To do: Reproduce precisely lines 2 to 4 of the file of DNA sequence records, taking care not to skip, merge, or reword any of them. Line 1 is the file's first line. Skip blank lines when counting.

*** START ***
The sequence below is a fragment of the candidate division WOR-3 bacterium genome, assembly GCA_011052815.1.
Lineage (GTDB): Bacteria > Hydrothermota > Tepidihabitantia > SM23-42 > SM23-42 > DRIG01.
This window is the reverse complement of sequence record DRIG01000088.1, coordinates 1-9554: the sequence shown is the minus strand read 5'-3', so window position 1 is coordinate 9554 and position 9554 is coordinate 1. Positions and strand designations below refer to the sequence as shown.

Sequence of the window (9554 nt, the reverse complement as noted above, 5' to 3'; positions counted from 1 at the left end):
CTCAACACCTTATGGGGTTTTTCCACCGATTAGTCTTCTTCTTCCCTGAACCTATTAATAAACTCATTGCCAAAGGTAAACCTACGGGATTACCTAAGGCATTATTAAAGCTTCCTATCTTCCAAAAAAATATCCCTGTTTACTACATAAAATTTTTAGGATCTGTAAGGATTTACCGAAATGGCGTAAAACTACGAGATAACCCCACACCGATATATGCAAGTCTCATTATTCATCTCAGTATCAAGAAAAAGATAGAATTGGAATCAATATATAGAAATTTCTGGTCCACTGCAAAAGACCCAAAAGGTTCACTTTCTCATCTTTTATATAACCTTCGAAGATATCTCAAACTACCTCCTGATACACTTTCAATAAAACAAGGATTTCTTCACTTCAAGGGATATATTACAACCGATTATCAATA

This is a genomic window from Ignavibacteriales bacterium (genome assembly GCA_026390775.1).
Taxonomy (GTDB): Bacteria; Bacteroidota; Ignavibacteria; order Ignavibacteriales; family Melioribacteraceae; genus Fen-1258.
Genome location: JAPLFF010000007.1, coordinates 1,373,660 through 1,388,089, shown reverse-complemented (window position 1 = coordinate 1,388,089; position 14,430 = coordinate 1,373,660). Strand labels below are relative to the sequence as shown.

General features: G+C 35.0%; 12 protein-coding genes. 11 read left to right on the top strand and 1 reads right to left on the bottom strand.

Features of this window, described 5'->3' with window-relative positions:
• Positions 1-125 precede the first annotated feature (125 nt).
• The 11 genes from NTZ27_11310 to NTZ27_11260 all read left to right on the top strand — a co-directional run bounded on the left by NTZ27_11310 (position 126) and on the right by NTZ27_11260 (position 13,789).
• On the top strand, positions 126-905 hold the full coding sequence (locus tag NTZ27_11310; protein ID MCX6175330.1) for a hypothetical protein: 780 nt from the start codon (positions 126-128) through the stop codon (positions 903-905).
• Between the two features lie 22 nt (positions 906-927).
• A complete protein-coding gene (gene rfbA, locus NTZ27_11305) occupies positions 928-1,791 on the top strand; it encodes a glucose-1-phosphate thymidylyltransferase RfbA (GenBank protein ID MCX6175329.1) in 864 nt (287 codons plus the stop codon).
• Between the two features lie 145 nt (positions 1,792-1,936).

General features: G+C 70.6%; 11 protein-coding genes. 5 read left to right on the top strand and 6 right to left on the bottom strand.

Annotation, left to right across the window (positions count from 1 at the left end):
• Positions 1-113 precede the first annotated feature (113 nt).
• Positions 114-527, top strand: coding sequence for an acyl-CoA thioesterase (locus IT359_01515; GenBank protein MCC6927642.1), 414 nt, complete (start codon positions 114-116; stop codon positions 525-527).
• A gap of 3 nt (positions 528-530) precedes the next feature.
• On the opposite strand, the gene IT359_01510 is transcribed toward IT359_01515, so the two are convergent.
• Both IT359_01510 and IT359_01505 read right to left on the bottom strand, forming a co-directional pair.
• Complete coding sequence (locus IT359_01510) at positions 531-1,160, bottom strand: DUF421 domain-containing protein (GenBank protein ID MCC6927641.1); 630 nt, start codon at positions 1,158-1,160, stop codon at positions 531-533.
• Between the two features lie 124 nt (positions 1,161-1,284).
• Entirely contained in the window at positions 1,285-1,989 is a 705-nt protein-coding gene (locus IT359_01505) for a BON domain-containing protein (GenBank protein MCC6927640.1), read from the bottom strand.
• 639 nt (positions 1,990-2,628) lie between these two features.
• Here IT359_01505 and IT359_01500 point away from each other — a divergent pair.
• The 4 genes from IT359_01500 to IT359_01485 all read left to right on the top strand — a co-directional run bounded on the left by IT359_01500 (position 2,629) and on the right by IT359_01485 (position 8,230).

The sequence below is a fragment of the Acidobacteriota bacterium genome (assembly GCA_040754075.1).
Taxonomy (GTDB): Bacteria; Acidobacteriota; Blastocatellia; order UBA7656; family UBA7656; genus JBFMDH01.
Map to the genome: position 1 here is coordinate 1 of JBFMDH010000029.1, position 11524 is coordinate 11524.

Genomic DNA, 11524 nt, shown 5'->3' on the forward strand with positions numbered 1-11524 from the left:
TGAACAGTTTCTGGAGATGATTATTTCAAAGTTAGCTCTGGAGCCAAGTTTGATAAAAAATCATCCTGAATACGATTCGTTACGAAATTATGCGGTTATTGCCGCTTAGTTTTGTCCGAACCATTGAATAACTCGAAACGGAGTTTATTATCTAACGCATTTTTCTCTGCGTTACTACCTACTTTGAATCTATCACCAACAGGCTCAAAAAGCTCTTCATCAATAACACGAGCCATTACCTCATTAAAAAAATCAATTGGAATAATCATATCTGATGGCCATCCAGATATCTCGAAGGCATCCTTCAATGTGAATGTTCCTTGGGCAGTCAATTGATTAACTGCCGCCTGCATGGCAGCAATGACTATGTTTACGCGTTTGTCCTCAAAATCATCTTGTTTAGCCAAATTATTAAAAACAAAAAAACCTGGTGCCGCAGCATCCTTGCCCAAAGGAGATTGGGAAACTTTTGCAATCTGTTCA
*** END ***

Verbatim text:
Lineage (GTDB): Bacteria > Hydrothermota > Tepidihabitantia > SM23-42 > SM23-42 > DRIG01.
This window is the reverse complement of sequence record DRIG01000088.1, coordinates 1-9554: the sequence shown is the minus strand read 5'-3', so window position 1 is coordinate 9554 and position 9554 is coordinate 1. Positions and strand designations below refer to the sequence as shown.

Sequence of the window (9554 nt, the reverse complement as noted above, 5' to 3'; positions counted from 1 at the left end):